Many people adopt a vegan or vegetarian lifestyle because of ethical reasons. Still, on the other hand, many are following this way of life for health benefits and environmental sustainability. There is no right answer when it comes to which lifestyle you should follow as there are pros and cons for both sides.
How to Go Vegan & Change Your Lifestyle
Deciding to switch to a vegan diet is a big decision. You will have to change your shopping habits, eating preferences, and lifestyle so that you can follow this life choice. Luckily there are many resources available that help make the transition as easy as possible.
The first and most important step in transitioning to a vegan diet is to discontinue eating animal products. This means no meat, poultry, or fish and anything derived from animals like eggs, honey (or any items made with bees), milk, cheese, gelatin (can be animal bone), and other food that comes from animals.
It is important to note that transitioning can take a while, so it’s not something you want to do all at once. Your diet will change drastically, and it can be hard to adjust, so give yourself time while you slowly transition into your new lifestyle.
Research is your friend when starting out on a vegan diet. Some things that you never thought twice about eating or that could possibly contain or use animal products will shock you (looking at you apples!) We recommend sitting down with a book instead of aimlessly searching the internet for bits and pieces of info. Some popular options on Amazon are: How Not To Die, Vegan Reset, How To Go Vegan, The Vegan Starter Kit, and Becoming Vegan.
What Can You Eat on a Vegan Diet?
Any and all fruits and vegetables, grains (rice, quinoa), beans and legumes (lentils, black beans), nuts and seeds.
Some good things to keep in the house are: canned tomatoes or tomato sauce for pasta dishes with Italian flavorings; soy products like tofu, tempeh, and vegan cheese; frozen vegetables when fresh veggies are out of season; canned beans and lentils for easy use in recipes.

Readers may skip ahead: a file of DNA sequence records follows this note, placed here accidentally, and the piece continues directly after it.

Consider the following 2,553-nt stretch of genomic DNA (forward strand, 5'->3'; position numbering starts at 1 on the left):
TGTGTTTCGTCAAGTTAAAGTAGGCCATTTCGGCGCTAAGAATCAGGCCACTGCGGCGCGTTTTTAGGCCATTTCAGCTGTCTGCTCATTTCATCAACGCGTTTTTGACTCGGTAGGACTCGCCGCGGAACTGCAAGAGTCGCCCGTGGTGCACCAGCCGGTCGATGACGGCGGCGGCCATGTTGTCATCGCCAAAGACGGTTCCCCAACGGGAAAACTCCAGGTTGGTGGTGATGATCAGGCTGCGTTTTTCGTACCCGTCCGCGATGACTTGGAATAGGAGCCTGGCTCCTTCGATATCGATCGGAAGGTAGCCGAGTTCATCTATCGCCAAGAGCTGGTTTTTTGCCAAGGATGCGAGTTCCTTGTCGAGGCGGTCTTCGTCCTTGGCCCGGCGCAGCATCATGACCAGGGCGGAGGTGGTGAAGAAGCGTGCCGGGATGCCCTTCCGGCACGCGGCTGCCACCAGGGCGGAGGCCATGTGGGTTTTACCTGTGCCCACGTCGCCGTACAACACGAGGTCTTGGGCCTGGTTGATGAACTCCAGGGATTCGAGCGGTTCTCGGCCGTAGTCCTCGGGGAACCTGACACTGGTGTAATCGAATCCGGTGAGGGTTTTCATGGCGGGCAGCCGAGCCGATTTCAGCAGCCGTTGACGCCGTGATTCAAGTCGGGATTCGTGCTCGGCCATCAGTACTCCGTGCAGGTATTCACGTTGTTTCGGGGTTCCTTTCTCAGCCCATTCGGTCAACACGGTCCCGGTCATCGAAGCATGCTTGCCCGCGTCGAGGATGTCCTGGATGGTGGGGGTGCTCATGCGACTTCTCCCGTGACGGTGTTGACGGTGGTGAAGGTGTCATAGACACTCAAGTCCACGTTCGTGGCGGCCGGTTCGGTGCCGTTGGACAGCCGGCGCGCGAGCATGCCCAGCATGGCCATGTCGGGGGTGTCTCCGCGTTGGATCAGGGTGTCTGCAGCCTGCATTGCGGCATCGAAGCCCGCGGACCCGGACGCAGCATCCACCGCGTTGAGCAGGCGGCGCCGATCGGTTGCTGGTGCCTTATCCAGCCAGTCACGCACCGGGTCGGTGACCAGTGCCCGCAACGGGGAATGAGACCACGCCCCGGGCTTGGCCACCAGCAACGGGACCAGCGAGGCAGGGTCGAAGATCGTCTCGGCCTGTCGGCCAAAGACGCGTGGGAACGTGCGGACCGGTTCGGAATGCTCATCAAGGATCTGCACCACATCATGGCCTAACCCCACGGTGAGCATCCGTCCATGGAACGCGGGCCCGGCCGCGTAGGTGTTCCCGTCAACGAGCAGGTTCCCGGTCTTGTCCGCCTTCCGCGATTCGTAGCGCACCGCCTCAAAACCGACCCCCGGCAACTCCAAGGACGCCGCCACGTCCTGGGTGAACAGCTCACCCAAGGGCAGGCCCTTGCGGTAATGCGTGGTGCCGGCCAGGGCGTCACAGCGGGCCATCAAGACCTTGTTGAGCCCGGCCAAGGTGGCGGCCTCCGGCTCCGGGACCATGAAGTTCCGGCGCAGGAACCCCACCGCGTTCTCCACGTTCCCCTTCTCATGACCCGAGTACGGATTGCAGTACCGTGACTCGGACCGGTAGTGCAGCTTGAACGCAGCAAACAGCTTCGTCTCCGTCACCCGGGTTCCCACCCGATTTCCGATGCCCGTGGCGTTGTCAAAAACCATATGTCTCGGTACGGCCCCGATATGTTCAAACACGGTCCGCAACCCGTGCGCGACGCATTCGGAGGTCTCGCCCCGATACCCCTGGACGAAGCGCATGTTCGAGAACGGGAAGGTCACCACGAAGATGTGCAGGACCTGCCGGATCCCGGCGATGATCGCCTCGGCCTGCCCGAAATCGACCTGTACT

You will also want to purchase some vegan bread, cookies, chips, or other items that are typically not vegan to have on hand when a craving hits- just make sure they are not processed with no animal products!
All in all, veganism is a lifestyle choice that will have you following the same rules as vegetarians but with different opinions on what they consider an animal product and how to go about it. The end goal for every vegan or vegetarian is still the same: no animals slaughtered for health, environmental or ethical reasons.
What Can You Not Eat on a Vegan Diet?
Beyond the obvious meat, poultry, fish, and dairy, there are many more items that vegans cannot eat or even use in personal care products. Companies have gotten really good at hiding animal products with hard-to-say and read names or with coded numbers and letters.
For example ingredients coded with E120, E322, E422, E 471, E542, E631, E901, E904 and E920 are not-vegan friendly. All of the mentioned E ingredients are, in fact, animal products, and they are snuck into a variety of products we use every day.
Another example is shellac, a popular coating on fruit like oranges, lemons, and even apples are made from a resin excreted by the female lac beetle, which is definitely not vegan. Shellac is also used as candy coating and goes by “confectioner’s glaze” those shiny jelly beans and scrumptious raisinets are coated in … beetles. Yum!
If you’re serious about transitioning to a vegan diet, all of these things and more are to be avoided.
Can vegans eat something that “may contain” milk or other animal products?
Ah, the age-old debate to eat may contain or not contain.. that is the question, and the answer is subjective at best. Hard-core vegans stay away from anything that may contain animal products, even if it is only the slightest of chances.
Those who are new to veganism or less strict might not mind if a product “may contain” some form of an animal by-product like milk.
Vegan substitutes for meat, poultry and fish
Vegan’s have gotten creative over time with their meat substitutes. One of the most popular and successful ready-made vegan meat substitutes is the Beyond Meat brand. Their “Beyond Burger,” which they claim tastes like a real beef burger made from soy, pea protein isolates, coconut oil and yeast extract, has been smashing it in stores across North America.
Some other meat substitutes include: